“Hebron is mine,” was the clear, unrelenting message she conveyed – and got a claim on my heart.
Martin Hoffman , 29/09/20 09:36 Share
הרבנית מרים לוינגרצילום: באדיבות המשפחה
It was years ago when I met her. I’d just extracted a cold beer from the fridge when I saw her, suddenly, at the end of the news. She was shouting at a burly Israeli policemen as he dragged her to the police van. What in heaven’s name was someone like that doing in Hebron?!
Surrounded by screaming, fist-clenching Arabs, by gun-slinging Jewish settlers: a brief cacophony of threats, accusations, profanities, and then she was gone as the sports news flashed the latest basketball scores. The smiling weatherman came along, predicting sunny skies, yet the image stuck there in my brain – a middle-aged housewife clashing with the tough Israeli police.
As though that ten-second flash on the screen had revealed a hidden element that encompassed the blacks beaten in Mississippi; the draft resisters mauled by police; the women, in America, decades ago, demanding to vote. In those ten seconds, her voice carried so much pure anger and pain, it arrested me, diverting thought and feeling; provoking amazement and wonder. I stared at the still untouched beer, a sudden irresistable urge to question her sweeping over me.
I spent an entire day worrying about the trip: it was the bus ride from Jerusalem to Hebron that kicked off the sharp twinges of fear. The road there ran a gauntlet of Arab villages where stoning, Molotov Cocktails, and shootings were regular fare – as though Hebron housed a hard core of unmitigated Arab hatred for Jews, untouched by official codes and designs. The unprovoked bloody massacre of their longtime Jewish neighbors in 1929 was not that long ago.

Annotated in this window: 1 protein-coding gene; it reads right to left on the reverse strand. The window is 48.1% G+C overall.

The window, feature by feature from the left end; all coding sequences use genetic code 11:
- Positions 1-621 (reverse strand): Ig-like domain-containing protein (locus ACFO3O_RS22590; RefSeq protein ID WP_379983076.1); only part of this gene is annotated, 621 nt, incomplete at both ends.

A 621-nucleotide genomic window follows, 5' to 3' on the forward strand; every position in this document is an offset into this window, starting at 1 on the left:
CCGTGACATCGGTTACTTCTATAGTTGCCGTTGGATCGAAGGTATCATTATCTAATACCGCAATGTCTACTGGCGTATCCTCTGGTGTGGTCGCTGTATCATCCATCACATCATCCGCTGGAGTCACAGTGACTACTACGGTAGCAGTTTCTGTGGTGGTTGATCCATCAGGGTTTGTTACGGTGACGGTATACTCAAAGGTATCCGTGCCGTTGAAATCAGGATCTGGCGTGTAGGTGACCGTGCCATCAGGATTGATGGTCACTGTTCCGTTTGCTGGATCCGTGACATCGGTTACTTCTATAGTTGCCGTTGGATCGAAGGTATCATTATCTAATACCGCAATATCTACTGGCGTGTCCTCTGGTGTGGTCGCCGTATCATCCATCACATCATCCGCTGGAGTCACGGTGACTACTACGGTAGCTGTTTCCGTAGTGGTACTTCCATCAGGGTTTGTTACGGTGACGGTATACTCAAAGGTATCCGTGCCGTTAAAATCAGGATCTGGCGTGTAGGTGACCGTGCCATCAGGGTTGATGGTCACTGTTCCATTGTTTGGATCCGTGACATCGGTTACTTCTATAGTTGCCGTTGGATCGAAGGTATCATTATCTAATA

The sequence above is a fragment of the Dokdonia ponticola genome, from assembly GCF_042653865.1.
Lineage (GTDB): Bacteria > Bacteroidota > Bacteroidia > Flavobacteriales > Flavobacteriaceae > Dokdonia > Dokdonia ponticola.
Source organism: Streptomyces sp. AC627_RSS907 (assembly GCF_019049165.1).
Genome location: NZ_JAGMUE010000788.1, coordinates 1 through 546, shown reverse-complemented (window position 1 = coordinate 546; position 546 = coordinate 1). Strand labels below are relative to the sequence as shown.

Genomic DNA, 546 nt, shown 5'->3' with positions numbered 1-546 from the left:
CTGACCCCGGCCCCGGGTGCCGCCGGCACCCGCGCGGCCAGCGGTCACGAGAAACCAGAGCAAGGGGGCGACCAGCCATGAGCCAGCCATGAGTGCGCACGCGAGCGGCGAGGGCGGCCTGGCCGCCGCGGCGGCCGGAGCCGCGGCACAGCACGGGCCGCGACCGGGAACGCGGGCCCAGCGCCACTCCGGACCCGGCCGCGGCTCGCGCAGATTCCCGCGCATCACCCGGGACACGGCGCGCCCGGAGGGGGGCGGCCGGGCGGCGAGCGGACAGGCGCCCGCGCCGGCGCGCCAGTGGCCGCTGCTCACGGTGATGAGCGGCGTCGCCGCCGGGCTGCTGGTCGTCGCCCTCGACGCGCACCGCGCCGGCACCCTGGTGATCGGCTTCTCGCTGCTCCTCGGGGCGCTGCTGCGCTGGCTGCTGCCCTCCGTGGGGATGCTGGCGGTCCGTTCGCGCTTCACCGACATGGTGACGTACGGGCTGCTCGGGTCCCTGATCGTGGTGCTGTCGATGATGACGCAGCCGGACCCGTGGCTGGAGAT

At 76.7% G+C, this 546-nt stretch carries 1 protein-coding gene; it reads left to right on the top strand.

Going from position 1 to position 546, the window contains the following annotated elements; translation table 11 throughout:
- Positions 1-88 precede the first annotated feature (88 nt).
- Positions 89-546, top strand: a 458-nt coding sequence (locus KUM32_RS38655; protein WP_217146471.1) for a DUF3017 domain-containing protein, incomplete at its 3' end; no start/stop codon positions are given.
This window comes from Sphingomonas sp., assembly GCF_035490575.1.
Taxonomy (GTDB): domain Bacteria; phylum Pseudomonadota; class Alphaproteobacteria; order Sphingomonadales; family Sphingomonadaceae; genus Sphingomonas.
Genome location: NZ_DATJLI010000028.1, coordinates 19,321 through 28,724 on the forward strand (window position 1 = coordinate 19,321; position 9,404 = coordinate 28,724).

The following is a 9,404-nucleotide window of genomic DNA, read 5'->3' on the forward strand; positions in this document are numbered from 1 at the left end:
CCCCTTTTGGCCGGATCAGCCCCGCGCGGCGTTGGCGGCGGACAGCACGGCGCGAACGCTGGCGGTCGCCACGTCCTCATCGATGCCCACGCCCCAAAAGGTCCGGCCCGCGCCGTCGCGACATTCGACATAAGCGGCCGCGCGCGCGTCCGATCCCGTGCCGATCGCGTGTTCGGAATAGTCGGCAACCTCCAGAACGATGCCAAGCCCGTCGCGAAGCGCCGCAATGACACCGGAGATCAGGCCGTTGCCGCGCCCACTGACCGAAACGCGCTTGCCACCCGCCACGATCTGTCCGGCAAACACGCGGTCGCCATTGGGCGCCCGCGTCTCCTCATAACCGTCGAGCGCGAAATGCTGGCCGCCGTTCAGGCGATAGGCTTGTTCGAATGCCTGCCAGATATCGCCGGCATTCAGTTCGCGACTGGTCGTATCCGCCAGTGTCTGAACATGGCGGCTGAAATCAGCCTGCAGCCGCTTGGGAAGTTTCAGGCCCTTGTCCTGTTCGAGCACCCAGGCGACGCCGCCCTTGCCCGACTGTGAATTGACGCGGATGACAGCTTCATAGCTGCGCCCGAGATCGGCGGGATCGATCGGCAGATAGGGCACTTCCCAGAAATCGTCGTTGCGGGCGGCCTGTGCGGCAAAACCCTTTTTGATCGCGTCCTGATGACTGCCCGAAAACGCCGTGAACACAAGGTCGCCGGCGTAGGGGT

I rode there in a bullet-proof bus, past hordes of Arab workers, vineyards, massive Mercedes trucks, piles of stone, steel concrete blocks, rusted-out cars with the fear tingling in my bones and thoughts of Hemingway courting danger, standing before a charging lion. Or the infamous games of “chicken” with two hopped-up cars roaring toward each other.
The bus rumbled along past countryside that the ancient Hebrew spies had come through thousands of years ago. A land, they reported, with frightening prospects, with giants and fierce tribes; a land that would, they told the wandering Jews, eat them alive. There it was: my own fear was the voice of the ten spies, mesmerizing me with horrific postures and unchecked terror.
I got off the bus just before sunset, beside a small enclave of Israeli families guarded by a handful of soldiers. And as I stood there, I suddenly saw her husband, Rabbi Levinger, on his way to the synagogue for the afternoon prayer. His raised eyebrows were the only indication of surprise. He opened the car door and motioned me in. It seemed perfectly natural – as did the two soldiers in the front seat, M-16 automatic rifles, flak vests, and the flashing blue light as we roared off to the Cave of the Patriarchs.
Inside the building, we enter a small synagogue, the walls covered with Arab calligraphy – snake-like forms slithering around my head in memory of long-dead caliphs and sultans. Past and present colliding as I stand there with the winding bus ride behind me, the armed guards, the muezzin’s distant calling, the Jews chanting like the flutter of birds against the cacophony of counter-culture voices that defined and explicated me. The Beatles, the Stones, Joe Country and the Fish all shrinking into a feeble cliché.
Afterwards, in the Levinger apartment, Miriam bustles about her great aunt, an old woman bent and wizened, retaining, remarkably, the sparks of independence and total consciousness. In my mind, I try to see the two of them walking daily, unarmed, past scores of hostile Arabs – the ladies, out for their constitutional.